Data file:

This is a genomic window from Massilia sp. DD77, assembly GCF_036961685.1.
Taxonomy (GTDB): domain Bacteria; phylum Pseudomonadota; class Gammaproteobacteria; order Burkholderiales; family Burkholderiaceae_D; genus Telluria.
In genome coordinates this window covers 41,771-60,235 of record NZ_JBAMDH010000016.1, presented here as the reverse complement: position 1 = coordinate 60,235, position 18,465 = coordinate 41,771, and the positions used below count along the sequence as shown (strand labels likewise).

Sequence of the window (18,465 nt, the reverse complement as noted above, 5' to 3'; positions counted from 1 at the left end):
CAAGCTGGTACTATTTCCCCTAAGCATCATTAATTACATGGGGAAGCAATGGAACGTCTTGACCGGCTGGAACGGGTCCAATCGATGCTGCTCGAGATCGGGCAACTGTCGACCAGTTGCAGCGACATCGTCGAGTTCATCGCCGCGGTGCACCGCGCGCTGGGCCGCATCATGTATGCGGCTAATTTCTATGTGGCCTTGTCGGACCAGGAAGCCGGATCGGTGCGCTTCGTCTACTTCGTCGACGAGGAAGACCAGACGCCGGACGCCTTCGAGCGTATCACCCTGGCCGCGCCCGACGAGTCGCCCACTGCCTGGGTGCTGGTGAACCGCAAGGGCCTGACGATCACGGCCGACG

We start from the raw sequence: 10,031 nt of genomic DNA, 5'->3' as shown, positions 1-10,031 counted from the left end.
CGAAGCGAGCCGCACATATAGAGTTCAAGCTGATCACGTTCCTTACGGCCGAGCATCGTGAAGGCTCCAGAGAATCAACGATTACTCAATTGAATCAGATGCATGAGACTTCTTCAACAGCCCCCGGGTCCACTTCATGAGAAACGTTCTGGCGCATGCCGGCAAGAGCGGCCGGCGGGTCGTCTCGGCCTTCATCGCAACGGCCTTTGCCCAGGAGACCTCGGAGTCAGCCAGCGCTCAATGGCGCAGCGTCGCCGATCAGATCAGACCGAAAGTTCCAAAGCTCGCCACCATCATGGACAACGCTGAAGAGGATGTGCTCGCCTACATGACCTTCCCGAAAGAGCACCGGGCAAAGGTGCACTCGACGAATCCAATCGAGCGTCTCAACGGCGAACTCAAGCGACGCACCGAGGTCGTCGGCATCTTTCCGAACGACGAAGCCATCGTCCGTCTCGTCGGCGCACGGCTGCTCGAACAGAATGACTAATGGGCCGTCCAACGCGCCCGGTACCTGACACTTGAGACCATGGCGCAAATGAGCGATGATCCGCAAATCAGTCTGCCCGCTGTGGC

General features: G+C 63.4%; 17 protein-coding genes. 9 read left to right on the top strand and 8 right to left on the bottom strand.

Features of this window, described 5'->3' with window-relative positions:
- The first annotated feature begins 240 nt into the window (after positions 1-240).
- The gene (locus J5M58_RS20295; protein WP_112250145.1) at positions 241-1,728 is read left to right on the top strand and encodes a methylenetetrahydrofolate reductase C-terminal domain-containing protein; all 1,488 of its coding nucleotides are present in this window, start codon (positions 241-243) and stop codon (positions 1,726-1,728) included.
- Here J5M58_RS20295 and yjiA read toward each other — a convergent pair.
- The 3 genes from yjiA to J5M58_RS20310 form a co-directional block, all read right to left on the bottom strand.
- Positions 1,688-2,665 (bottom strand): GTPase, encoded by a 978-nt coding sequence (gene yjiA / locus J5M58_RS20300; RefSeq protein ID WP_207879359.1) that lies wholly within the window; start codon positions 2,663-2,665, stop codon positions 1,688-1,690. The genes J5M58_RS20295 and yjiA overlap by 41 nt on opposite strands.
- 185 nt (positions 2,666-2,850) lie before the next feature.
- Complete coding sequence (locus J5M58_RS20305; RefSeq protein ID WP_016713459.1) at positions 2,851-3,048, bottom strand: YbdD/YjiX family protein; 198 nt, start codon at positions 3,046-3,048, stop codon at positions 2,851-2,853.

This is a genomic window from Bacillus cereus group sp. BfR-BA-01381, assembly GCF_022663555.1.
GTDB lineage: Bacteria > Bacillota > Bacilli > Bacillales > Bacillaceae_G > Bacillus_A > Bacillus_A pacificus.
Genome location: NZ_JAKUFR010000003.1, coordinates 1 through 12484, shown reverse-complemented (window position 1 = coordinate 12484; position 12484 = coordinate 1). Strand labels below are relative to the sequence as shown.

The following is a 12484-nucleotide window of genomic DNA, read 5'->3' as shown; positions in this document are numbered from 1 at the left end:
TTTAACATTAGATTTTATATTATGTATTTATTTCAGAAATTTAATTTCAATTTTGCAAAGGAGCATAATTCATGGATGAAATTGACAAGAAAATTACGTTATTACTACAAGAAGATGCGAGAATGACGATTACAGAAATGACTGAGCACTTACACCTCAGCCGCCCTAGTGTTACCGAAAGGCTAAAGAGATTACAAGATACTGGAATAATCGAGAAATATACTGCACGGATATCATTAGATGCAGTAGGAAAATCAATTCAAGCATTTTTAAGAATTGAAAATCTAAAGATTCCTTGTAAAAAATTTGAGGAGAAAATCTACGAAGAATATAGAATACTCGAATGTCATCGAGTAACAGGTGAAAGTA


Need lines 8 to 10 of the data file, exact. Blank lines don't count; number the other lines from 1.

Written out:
General features: G+C 63.4%; 17 protein-coding genes. 9 read left to right on the top strand and 8 right to left on the bottom strand.

Features of this window, described 5'->3' with window-relative positions:
- The first annotated feature begins 240 nt into the window (after positions 1-240).